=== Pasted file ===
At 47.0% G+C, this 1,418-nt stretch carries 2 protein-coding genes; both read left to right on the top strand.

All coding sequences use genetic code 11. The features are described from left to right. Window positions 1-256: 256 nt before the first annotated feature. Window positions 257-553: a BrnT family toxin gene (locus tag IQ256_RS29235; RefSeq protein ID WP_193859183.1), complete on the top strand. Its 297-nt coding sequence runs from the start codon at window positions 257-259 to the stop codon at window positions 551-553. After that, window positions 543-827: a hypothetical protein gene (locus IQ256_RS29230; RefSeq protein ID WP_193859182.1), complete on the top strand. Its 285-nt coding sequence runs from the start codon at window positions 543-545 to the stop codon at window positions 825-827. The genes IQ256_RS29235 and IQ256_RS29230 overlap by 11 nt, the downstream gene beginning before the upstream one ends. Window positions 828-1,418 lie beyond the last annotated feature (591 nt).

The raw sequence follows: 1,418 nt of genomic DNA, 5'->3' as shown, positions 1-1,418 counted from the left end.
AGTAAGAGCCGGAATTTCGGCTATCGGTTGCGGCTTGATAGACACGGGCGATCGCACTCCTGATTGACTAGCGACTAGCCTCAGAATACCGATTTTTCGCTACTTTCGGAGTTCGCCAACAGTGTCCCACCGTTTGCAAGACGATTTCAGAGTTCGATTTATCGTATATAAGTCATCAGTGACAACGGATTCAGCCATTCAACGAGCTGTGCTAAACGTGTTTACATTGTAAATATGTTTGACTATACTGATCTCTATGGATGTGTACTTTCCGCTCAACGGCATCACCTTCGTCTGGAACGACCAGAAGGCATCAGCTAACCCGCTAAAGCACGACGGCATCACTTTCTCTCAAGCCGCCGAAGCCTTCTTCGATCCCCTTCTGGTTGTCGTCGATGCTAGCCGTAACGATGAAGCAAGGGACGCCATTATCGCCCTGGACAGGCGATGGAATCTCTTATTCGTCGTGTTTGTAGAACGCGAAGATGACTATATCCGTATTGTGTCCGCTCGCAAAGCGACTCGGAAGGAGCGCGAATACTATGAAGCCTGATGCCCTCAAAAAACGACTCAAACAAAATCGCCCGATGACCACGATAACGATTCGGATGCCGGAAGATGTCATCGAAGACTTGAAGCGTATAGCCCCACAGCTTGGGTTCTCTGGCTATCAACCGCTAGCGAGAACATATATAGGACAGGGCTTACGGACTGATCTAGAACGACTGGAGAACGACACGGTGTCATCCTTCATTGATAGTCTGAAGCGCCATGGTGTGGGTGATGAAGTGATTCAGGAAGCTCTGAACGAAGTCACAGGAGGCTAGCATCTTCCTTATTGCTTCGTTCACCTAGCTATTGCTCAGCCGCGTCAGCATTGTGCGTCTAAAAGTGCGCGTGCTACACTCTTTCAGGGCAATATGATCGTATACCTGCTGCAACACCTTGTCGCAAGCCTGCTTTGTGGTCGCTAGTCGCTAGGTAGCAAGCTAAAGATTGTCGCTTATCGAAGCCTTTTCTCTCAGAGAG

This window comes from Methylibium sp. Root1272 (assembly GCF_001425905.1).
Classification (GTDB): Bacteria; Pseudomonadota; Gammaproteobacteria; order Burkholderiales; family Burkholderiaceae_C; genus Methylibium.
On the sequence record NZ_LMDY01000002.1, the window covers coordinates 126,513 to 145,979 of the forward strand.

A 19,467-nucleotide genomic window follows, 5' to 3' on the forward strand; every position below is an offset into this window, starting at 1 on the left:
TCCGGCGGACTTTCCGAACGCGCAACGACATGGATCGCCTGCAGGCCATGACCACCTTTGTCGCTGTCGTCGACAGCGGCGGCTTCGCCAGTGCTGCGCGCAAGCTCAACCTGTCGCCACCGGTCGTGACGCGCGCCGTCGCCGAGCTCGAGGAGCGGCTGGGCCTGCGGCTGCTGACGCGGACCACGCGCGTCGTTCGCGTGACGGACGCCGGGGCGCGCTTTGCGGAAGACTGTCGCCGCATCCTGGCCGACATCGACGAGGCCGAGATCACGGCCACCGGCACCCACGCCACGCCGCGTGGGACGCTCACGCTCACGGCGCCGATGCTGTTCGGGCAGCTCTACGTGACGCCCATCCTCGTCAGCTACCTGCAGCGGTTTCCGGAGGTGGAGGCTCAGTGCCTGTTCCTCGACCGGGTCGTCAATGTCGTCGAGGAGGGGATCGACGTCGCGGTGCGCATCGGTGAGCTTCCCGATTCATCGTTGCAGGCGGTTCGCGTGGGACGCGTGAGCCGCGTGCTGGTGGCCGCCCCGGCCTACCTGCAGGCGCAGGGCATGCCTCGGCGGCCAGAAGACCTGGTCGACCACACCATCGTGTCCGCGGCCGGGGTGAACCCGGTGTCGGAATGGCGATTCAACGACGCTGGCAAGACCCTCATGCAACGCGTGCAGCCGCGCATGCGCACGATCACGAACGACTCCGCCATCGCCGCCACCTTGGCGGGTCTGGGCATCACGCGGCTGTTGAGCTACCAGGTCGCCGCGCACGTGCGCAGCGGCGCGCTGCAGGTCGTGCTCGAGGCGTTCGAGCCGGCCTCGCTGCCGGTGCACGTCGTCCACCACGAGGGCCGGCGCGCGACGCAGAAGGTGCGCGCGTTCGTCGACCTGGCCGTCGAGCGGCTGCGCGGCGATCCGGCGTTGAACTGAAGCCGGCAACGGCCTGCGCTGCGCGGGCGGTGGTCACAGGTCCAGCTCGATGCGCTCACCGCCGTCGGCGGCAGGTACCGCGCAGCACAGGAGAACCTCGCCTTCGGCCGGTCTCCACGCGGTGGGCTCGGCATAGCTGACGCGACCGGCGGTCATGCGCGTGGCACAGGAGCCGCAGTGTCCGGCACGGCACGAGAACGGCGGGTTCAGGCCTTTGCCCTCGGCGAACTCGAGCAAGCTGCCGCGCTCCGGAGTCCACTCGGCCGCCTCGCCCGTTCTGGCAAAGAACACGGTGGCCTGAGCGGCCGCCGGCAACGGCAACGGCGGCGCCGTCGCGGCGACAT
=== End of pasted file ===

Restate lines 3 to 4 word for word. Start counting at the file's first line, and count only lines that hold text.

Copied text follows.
The raw sequence follows: 1,418 nt of genomic DNA, 5'->3' as shown, positions 1-1,418 counted from the left end.
AGTAAGAGCCGGAATTTCGGCTATCGGTTGCGGCTTGATAGACACGGGCGATCGCACTCCTGATTGACTAGCGACTAGCCTCAGAATACCGATTTTTCGCTACTTTCGGAGTTCGCCAACAGTGTCCCACCGTTTGCAAGACGATTTCAGAGTTCGATTTATCGTATATAAGTCATCAGTGACAACGGATTCAGCCATTCAACGAGCTGTGCTAAACGTGTTTACATTGTAAATATGTTTGACTATACTGATCTCTATGGATGTGTACTTTCCGCTCAACGGCATCACCTTCGTCTGGAACGACCAGAAGGCATCAGCTAACCCGCTAAAGCACGACGGCATCACTTTCTCTCAAGCCGCCGAAGCCTTCTTCGATCCCCTTCTGGTTGTCGTCGATGCTAGCCGTAACGATGAAGCAAGGGACGCCATTATCGCCCTGGACAGGCGATGGAATCTCTTATTCGTCGTGTTTGTAGAACGCGAAGATGACTATATCCGTATTGTGTCCGCTCGCAAAGCGACTCGGAAGGAGCGCGAATACTATGAAGCCTGATGCCCTCAAAAAACGACTCAAACAAAATCGCCCGATGACCACGATAACGATTCGGATGCCGGAAGATGTCATCGAAGACTTGAAGCGTATAGCCCCACAGCTTGGGTTCTCTGGCTATCAACCGCTAGCGAGAACATATATAGGACAGGGCTTACGGACTGATCTAGAACGACTGGAGAACGACACGGTGTCATCCTTCATTGATAGTCTGAAGCGCCATGGTGTGGGTGATGAAGTGATTCAGGAAGCTCTGAACGAAGTCACAGGAGGCTAGCATCTTCCTTATTGCTTCGTTCACCTAGCTATTGCTCAGCCGCGTCAGCATTGTGCGTCTAAAAGTGCGCGTGCTACACTCTTTCAGGGCAATATGATCGTATACCTGCTGCAACACCTTGTCGCAAGCCTGCTTTGTGGTCGCTAGTCGCTAGGTAGCAAGCTAAAGATTGTCGCTTATCGAAGCCTTTTCTCTCAGAGAG